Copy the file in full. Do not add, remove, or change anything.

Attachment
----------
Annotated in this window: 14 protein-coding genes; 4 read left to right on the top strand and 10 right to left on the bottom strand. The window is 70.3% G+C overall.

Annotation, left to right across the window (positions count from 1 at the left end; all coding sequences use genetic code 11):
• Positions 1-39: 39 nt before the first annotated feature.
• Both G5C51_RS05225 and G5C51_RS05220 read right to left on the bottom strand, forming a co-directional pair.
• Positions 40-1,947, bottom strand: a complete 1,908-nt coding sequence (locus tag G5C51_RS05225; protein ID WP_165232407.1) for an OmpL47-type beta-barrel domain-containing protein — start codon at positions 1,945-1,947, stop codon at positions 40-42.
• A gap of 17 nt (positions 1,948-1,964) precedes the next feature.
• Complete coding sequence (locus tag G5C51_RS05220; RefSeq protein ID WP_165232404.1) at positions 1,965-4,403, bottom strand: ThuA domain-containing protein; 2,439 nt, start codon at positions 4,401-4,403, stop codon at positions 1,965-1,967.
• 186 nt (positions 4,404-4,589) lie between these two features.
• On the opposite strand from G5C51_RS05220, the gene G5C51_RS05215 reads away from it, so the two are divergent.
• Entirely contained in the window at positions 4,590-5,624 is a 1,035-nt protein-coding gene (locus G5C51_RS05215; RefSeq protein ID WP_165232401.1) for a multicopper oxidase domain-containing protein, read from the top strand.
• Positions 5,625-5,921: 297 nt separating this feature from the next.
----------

Annotated in this window: 14 protein-coding genes; 4 read left to right on the top strand and 10 right to left on the bottom strand. The window is 70.3% G+C overall.

Annotation, left to right across the window (positions count from 1 at the left end; all coding sequences use genetic code 11):
• Positions 1-39: 39 nt before the first annotated feature.
• Both G5C51_RS05225 and G5C51_RS05220 read right to left on the bottom strand, forming a co-directional pair.
• Positions 40-1,947, bottom strand: a complete 1,908-nt coding sequence (locus tag G5C51_RS05225; protein ID WP_165232407.1) for an OmpL47-type beta-barrel domain-containing protein — start codon at positions 1,945-1,947, stop codon at positions 40-42.
• A gap of 17 nt (positions 1,948-1,964) precedes the next feature.
• Complete coding sequence (locus tag G5C51_RS05220; RefSeq protein ID WP_165232404.1) at positions 1,965-4,403, bottom strand: ThuA domain-containing protein; 2,439 nt, start codon at positions 4,401-4,403, stop codon at positions 1,965-1,967.
• 186 nt (positions 4,404-4,589) lie between these two features.
• On the opposite strand from G5C51_RS05220, the gene G5C51_RS05215 reads away from it, so the two are divergent.
• Entirely contained in the window at positions 4,590-5,624 is a 1,035-nt protein-coding gene (locus G5C51_RS05215; RefSeq protein ID WP_165232401.1) for a multicopper oxidase domain-containing protein, read from the top strand.
• Positions 5,625-5,921: 297 nt separating this feature from the next.